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April 18, 2016, 6:35 p.m.
Audience & Social

Facebook pulls down mega-popular celeb site The Shade Room’s page for alleged copyright violations

The Shade Room, a popular celebrity news site that originated on Instagram, had its page taken down by Facebook on Monday. Facebook cited “IP violations.”

This post was updated on Tuesday when Facebook confirmed it took the page down for “IP violations” but didn’t cite go into specifics.

On Monday, Facebook took down the Facebook page for celebrity news and gossip site The Shade Room. The page, which was verified, has (had?) more than 4.4 million likes.

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The Shade Room’s 25-year-old founder, Angie Nwandu — who made Forbes’ 30 Under 30 in Media list this year — told me on Monday that she doesn’t know why Facebook took the page down. She doesn’t believe the action was spurred by one particular post: “I monitor the page frequently and nothing was posted that violated any rules to my knowledge,” she wrote in a DM. “We have been targeted on FB and have been receiving numerous reports over things that don’t violate the terms. The amount of reports have been excessive.”

Facebook confirmed that it took the page down “for IP violations” but didn’t say what those violations were. The takedown of such a large and popular page could add fuel to concerns that publishers are giving Facebook too much power. (Note, though, that The Shade Room does have its own standalone website and isn’t an Instant Articles publisher. It used its Facebook page to link to its Instagram posts and stories on its website.)

The Shade Room launched on Instagram before moving to Facebook, Twitter, and the web. Much of the site’s reporting is image-heavy — including screenshots from celebrities’ social media accounts, for instance. The Shade Room has 4.3 million Instagram followers (up from just half a million a year ago).

All in all, the company says in its advertising kit that its total digital following is made up of more than 7 million people, whom it refers to as “roommates.” Seventy-three percent of The Shade Room’s readers are black, 72 percent are between the ages of 18 and 34, and 78 percent are female. The site’s revenue approached $1 million in 2015.

“Nwandu might be the first media mogul of the distributed content age, and she’s a perfect avatar for this particular media moment: a young woman of color who knew nothing about the media business when she launched, still figuring it all out as she goes along,” BuzzFeed’s Doree Shafrir wrote in a 2015 profile. “[She] had no internships and she didn’t take any journalism classes in college — but she’s managed to monetize her deep understanding of social media and her contributions to online culture in a way that few young people of color have.”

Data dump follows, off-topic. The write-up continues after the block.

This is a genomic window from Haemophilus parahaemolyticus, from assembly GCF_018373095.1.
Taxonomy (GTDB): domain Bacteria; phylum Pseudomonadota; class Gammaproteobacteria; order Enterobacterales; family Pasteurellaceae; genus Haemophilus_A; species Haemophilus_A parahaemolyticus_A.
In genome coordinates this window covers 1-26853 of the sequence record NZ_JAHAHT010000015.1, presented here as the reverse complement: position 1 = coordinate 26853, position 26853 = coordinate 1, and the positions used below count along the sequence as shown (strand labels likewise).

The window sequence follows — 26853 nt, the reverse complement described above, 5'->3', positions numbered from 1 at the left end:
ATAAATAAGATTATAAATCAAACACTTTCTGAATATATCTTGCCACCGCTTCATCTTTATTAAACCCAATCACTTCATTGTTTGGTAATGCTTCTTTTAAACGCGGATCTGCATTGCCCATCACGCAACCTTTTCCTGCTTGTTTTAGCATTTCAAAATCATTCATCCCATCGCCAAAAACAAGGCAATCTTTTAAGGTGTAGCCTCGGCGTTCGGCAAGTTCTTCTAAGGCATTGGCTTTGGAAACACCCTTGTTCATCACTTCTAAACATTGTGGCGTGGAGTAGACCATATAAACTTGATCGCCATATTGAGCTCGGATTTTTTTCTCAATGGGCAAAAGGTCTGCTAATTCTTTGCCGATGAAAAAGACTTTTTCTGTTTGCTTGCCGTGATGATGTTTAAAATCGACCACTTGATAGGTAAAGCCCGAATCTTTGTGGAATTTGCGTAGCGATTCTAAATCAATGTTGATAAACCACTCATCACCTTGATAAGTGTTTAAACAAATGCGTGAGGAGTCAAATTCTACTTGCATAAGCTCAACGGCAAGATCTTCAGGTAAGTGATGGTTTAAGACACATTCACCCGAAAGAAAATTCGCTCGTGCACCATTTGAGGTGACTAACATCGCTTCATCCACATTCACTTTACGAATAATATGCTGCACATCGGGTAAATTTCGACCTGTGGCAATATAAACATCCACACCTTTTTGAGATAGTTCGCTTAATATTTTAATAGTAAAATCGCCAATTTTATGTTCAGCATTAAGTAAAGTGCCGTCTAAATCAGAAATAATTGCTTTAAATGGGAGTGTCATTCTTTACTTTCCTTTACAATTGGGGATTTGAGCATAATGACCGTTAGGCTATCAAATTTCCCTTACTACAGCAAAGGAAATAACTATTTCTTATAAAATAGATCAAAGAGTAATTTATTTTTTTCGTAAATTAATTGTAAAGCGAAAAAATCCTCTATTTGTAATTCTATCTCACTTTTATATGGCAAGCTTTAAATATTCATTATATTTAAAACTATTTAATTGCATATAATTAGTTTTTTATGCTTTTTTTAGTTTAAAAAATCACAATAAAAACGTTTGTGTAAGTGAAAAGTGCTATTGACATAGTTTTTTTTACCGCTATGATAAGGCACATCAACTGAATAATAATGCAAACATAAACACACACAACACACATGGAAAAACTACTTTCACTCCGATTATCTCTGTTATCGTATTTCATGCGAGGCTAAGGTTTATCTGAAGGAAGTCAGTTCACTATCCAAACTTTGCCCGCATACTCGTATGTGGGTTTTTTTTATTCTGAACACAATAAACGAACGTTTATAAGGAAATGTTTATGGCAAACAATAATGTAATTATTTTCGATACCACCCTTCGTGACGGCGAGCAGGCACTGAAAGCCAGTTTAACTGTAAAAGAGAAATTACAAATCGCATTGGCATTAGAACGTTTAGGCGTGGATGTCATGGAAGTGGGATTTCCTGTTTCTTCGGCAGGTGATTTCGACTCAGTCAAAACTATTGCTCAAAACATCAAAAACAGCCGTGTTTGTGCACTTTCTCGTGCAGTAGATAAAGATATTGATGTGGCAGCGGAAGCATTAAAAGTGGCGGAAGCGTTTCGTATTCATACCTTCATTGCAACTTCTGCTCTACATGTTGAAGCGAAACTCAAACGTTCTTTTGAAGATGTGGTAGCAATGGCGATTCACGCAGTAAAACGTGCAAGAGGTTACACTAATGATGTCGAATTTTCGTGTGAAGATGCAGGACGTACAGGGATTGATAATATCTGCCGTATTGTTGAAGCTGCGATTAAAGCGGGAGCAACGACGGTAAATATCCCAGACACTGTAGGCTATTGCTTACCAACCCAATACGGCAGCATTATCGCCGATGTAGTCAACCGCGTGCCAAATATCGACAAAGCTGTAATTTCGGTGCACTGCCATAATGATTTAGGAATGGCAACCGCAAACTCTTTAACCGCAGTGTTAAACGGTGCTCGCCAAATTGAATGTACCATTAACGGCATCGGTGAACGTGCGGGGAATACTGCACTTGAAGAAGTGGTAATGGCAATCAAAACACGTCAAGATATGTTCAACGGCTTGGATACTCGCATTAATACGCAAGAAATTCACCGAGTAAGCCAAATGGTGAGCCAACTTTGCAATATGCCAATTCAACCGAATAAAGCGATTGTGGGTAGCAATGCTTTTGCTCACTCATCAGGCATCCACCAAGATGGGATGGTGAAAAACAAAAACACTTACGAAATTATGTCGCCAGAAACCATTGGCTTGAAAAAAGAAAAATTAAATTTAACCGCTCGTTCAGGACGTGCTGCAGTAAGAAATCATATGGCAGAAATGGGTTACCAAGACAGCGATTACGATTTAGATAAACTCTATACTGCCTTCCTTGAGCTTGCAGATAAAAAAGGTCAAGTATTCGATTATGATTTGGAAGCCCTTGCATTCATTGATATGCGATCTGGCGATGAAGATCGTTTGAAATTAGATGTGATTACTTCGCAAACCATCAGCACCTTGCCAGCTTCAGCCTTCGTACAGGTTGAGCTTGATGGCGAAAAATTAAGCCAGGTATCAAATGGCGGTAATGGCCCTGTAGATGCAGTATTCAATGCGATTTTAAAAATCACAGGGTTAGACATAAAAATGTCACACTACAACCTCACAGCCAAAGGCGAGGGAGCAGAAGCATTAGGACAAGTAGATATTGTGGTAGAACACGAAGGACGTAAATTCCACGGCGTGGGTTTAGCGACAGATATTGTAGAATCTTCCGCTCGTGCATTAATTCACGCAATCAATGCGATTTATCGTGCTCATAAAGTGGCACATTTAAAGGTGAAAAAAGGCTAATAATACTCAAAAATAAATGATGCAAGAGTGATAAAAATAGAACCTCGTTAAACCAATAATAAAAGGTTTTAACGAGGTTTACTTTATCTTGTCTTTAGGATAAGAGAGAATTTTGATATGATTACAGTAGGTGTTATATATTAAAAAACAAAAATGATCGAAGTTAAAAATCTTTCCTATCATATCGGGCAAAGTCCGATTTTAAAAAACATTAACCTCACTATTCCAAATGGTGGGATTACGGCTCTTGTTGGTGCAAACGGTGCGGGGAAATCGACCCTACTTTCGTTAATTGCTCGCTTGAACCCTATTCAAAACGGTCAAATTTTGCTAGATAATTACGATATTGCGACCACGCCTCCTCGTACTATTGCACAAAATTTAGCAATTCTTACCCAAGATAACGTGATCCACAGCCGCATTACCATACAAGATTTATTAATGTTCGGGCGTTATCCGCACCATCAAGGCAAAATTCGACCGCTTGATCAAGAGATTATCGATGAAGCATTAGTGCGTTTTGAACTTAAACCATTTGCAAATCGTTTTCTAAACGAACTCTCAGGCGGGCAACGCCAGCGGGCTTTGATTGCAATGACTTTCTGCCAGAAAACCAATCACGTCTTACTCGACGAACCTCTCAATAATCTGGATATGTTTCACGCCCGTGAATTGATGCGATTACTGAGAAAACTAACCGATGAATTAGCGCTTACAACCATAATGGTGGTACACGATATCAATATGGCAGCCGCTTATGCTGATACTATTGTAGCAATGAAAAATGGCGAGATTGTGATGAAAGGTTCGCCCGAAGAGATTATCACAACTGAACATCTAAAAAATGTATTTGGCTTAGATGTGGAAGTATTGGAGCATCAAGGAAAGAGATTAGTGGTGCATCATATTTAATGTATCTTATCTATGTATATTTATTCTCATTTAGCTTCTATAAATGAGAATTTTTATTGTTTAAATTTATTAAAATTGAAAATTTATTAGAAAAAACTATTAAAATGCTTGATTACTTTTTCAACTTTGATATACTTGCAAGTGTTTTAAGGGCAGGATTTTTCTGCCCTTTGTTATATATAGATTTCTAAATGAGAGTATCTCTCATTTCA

With The Shade Room’s growing influence come an increasing number of complaints from celebrities who are angry about content that’s been made public, and the site has run into this problem before. Instagram (owned by Facebook) briefly shut down The Shade Room’s account last year. In that instance, BuzzFeed reported that the shutdown appeared to be related to an actress reporting the account to Instagram.

“We wrongly removed an account in this case and worked to fix the error as soon as we learned of it. We apologize for the mistake,” an Instagram spokesperson told BuzzFeed at the time, declining to comment further.

There are a number of reasons that Facebook might take down a page. One of those reasons is if a publisher posts something that Facebook deems a violation of intellectual property — posting a piece of content you don’t have the copyright to, for instance. Facebook often, though not always, gives users warning before removing content. “It’s our policy to disable the accounts of people who repeatedly infringe others’ intellectual property rights when appropriate,” the company says.

Nwandu temporarily made The Shade Room’s Instagram account private on Monday, telling me, “We wanted to protect our other accounts until we knew what was going on.” That account is now back up.

POSTED     April 18, 2016, 6:35 p.m.
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